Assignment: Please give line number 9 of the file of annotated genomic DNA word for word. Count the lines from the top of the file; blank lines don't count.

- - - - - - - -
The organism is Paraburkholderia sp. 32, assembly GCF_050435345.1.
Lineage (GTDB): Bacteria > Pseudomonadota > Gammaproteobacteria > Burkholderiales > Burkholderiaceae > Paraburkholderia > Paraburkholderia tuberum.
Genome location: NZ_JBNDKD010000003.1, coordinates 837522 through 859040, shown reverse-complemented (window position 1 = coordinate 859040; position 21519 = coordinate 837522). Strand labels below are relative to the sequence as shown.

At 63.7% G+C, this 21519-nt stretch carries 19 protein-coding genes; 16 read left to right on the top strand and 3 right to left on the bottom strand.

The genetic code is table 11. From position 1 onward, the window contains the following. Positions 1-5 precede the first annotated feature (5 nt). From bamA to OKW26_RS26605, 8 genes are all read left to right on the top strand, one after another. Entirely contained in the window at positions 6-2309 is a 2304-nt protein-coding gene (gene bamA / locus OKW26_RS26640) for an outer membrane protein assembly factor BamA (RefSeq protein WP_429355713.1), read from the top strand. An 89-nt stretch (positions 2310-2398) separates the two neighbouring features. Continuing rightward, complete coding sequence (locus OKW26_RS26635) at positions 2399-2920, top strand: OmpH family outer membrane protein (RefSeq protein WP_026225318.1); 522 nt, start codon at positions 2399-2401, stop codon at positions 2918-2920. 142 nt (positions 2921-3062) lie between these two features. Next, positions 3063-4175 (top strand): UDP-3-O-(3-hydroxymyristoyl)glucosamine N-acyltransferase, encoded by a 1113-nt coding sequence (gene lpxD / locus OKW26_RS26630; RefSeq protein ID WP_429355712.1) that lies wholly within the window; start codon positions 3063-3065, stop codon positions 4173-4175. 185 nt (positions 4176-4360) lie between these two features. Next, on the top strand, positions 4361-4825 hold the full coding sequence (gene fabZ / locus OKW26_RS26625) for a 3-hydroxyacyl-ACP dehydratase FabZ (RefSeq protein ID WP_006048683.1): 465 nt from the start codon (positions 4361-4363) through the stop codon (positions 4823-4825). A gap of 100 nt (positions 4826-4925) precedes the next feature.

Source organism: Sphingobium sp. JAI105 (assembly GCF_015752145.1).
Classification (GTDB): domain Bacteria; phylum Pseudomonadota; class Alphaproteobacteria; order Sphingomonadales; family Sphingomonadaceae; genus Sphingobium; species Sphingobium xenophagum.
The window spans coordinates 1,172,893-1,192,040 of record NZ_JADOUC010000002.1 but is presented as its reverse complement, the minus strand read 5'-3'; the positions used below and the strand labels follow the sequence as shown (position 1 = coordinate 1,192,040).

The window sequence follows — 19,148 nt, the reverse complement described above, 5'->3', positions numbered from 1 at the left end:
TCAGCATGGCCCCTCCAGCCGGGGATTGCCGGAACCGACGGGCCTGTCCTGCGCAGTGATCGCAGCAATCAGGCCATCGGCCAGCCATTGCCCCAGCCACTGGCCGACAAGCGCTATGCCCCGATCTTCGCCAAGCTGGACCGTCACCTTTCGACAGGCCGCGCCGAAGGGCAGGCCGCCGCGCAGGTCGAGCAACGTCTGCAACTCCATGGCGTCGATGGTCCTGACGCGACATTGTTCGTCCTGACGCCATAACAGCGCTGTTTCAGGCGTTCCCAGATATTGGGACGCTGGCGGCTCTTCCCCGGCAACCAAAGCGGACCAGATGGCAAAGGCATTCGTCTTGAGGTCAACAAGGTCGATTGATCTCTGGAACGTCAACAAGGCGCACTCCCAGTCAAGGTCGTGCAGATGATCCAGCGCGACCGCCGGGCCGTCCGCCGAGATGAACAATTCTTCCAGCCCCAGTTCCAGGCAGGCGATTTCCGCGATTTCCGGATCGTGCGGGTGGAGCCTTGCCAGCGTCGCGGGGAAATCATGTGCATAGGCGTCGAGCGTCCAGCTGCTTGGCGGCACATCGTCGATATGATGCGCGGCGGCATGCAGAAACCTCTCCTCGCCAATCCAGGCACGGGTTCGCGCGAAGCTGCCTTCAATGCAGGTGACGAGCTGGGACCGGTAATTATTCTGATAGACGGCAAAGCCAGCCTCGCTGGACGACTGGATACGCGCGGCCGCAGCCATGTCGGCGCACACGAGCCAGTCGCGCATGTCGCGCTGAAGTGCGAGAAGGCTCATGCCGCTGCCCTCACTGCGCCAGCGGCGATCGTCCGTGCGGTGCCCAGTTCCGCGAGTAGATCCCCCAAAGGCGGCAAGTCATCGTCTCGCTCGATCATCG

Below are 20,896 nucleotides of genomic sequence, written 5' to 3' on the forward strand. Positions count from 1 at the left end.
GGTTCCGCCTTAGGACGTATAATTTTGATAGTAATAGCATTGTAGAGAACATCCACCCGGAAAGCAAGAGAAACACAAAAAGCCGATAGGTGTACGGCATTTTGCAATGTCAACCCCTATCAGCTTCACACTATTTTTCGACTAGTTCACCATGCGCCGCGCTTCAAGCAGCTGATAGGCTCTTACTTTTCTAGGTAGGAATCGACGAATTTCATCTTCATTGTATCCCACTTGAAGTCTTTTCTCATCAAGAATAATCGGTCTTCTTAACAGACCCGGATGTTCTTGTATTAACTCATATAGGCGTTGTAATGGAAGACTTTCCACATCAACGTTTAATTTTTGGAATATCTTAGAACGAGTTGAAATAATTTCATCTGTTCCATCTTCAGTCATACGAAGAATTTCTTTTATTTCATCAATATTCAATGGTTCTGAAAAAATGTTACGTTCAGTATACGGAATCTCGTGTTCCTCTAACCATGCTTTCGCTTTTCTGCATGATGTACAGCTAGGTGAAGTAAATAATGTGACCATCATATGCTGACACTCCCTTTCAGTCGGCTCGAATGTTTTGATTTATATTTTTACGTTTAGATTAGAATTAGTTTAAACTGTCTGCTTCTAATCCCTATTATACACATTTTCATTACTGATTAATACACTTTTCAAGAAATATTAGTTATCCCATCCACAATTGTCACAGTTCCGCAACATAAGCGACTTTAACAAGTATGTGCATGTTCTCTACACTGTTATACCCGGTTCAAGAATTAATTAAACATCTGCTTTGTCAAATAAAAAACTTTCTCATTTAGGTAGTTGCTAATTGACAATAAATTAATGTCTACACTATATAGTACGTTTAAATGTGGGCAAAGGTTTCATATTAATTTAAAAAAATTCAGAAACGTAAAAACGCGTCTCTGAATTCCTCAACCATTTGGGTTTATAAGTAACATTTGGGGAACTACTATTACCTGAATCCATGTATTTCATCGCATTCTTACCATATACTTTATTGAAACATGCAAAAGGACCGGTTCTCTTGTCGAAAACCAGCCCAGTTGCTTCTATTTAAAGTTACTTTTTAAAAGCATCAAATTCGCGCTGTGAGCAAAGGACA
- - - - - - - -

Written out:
The window sequence follows — 19,148 nt, the reverse complement described above, 5'->3', positions numbered from 1 at the left end: